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Sharks Win Game 5, Make History

Overview

The San Jose Sharks defeated the St. Louis Blues by a score of 6-3 to win Game 5 of the Western Conference Finals. The Sharks now lead the series 3-2 and have their 11th win of the playoffs. This is the farthest San Jose has ever made it into the postseason, and they now sit just one win away from making it into the Stanley Cup Finals for the first time in franchise history.

First Period

St. Louis came out strong to start the game, but it was San Jose that struck first after Marc-Edouard Vlasic fired a seeing-eye wrist shot from the point to give the Sharks a 1-0 lead just 3:51 into the game.

The Blues responded, though, and tied the game just three minutes later. A shot by David Backes hit a body in front of the net, and the puck dropped right onto the stick of Jaden Schwartz. Martin Jones was unable to find the puck as Schwartz buried it short side. The score was 1-1.

The Sharks took the momentum after the goal. Joe Thornton, Logan Couture, Chris Tierney, and Joonas Donskoi all had grade-A scoring chances but were unable to convert. And, as luck would have it, St. Louis would strike next.

Jones blockered Paul Stastny’s wrist shot into the air and assumed the puck went into the corner. It didn’t. The puck instead flew into the area of Troy Brouwer, who batted it out of mid-air passed the Sharks’ netminder. 2-1 Blues.

The game took on a more back-and-forth feel after Brouwer’s tally, but San Jose did have some issues connecting on passes and maintaining possession.

The period ended with a score of St. Louis – 2 , San Jose – 1.

Second Period

Team Teal tied the game early in the second period off of a power play opportunity. Vlasic fired a shot off of the goal post and the puck landed right at the feet of Joel Ward. He was able to tap the puck into the open net. 2-2.

St. Louis thought they took the lead moments later, but the goal was disallowed after the whistle blew due to a fight. However, San Jose was assessed an extra minor penalty, and the Blues scored on the advantage. Robby Fabbri took a low shot from the point that snuck under Jones’ left pad, giving his team a 3-2 lead.

Joe Pavelski later tied the game on a San Jose power play after Thornton found him open in the slot. This goal came with 1:27 left in the second period and gave the Sharks the momentum heading into the final 20 minutes.

The second frame ended 3-3.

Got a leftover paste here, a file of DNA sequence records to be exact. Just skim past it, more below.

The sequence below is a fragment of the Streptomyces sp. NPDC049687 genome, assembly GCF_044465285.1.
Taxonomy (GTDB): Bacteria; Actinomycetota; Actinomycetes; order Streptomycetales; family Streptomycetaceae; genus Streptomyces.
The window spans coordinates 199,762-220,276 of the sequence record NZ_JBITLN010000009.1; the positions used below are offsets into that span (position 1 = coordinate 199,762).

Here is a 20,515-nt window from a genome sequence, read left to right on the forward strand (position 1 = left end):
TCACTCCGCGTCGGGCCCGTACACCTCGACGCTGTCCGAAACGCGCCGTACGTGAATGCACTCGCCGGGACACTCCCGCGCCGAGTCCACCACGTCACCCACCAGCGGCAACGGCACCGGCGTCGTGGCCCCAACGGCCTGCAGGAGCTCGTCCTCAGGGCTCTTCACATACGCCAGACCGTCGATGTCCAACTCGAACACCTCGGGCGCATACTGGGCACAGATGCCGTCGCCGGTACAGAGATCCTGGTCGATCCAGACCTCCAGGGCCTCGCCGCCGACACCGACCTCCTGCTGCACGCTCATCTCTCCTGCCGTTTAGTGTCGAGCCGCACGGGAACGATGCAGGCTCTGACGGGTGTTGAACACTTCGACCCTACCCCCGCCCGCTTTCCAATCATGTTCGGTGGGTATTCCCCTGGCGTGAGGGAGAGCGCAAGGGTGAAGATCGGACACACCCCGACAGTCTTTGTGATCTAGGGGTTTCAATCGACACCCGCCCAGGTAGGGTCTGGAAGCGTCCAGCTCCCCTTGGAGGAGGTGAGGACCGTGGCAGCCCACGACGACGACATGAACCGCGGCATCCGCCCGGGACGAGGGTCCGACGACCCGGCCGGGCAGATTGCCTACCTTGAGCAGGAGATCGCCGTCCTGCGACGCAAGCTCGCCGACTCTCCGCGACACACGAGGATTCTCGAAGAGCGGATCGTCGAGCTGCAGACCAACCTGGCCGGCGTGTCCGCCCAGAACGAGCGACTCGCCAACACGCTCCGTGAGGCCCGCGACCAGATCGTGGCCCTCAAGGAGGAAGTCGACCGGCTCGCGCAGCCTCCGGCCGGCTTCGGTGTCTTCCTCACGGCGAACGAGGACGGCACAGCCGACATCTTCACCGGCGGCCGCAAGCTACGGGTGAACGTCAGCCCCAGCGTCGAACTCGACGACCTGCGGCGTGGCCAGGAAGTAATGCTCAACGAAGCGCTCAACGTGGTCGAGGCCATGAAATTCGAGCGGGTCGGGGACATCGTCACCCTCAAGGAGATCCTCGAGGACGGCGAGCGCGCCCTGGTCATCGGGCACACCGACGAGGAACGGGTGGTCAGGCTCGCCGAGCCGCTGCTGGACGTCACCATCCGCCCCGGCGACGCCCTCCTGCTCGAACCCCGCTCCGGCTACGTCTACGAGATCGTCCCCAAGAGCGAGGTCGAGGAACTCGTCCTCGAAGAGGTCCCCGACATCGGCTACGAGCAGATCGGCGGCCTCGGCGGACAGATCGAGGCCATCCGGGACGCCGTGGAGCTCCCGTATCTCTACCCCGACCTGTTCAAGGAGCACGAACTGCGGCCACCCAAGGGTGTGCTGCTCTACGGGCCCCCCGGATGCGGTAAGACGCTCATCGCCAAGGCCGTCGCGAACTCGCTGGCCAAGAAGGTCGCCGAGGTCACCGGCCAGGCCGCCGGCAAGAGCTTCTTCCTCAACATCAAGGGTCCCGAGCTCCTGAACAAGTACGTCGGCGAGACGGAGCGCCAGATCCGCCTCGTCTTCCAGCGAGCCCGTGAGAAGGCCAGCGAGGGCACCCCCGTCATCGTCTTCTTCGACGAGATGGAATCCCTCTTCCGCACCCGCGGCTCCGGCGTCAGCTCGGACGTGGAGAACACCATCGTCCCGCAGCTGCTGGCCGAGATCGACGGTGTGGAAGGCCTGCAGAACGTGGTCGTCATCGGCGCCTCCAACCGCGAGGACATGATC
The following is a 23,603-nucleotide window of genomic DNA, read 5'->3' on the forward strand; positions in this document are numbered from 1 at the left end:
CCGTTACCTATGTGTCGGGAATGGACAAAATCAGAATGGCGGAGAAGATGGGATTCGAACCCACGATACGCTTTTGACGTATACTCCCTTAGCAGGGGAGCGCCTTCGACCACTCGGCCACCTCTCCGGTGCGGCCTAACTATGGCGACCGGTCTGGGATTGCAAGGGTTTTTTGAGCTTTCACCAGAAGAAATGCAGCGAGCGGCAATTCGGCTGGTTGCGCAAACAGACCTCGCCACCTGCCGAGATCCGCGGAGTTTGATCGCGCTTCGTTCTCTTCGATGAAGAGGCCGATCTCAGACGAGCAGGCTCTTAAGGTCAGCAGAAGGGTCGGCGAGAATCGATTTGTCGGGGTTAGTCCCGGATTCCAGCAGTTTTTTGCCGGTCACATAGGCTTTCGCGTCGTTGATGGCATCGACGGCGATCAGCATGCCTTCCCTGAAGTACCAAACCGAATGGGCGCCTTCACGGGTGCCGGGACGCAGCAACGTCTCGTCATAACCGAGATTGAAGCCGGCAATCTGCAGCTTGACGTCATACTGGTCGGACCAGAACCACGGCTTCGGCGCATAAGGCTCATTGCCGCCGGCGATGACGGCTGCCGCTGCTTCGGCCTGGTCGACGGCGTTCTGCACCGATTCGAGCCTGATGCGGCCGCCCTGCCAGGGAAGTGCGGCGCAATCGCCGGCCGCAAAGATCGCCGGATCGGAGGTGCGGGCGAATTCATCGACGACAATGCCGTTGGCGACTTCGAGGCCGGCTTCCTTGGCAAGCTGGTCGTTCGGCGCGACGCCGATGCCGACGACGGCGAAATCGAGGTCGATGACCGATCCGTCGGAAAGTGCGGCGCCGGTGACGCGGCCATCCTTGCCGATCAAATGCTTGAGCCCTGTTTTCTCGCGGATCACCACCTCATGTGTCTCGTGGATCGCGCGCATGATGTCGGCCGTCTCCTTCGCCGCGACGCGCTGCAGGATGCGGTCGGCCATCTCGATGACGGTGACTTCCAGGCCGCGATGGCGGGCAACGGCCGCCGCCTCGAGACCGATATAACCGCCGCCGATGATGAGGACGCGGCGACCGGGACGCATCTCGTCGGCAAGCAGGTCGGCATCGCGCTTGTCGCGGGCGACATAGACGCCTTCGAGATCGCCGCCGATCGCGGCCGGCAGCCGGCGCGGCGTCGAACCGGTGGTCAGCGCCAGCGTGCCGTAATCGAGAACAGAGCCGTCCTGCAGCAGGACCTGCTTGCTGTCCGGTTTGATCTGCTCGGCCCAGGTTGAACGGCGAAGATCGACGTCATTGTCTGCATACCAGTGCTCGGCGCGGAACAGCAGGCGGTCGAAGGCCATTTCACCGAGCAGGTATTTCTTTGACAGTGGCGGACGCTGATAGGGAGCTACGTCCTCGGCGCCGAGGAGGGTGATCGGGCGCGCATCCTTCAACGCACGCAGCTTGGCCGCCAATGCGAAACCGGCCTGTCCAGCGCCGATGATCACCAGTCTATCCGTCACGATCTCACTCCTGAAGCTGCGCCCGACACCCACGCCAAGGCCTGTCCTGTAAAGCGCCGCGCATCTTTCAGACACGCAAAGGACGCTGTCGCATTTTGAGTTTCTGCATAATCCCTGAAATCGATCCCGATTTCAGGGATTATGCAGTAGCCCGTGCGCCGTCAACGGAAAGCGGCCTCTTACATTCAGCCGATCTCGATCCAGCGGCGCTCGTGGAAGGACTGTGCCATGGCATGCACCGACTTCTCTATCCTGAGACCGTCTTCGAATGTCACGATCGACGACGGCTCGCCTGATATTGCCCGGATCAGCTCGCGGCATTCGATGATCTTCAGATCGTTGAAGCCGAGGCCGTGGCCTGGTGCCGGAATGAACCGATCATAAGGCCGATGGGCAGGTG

Third Period

This period was considered by many to be the most important period in San Jose Sharks history. They were tied 3-3 in Game 5 of the Western Conference Final, with a chance to be within one win of reaching the Stanley Cup Finals.

It took the Sharks 16 seconds to take the lead. A Brent Burns shot was going well wide of the net, but Pavelski executed a magnificent tip to beat Jake Allen. It was 4-3 Sharks with almost the entire third period left to go.

The difference between this team and any previous Sharks club is how this team has shown a tendency to push the play even when they are ahead. They no longer sit back on leads; they search for the insurance goal. This showed in the final frame of the game, as San Jose dominated the period and suffocated the Blues in all three zones.

With under a minute remaining in the game, Tierney potted the empty netter. The trio of Patrick Marleau, Thornton, and Tierney established a low cycle in the St. Louis zone to kill the clock. No. 50 played the greatest 30 seconds of his career while he expertly boxed out the Blues’ defenders to keep control of the puck and continue the cycle. He then found open ice behind the net, received the puck from Thornton, and wrapped it around into the goal. 5-3 Sharks with 54 seconds remaining in the game.

Unfortunately, I can’t find a gif of the actually goal, but here’s one of Tierney stealing the puck from Pietrangelo shortly before the tally:

Ward scored a couple of seconds later on an empty netter.

Final Score: Sharks – 6 , Blues – 3. San Jose leads series 3-2.

About Drew Weber

Drew Weber is a lover of hockey and abuser of analytics. Prior to joining Pucknology, he covered the San Jose Sharks and Team USA for The Hockey Writers and contributed briefly to Fear the Fin. You can follow him on Twitter at @puck_over_glass.

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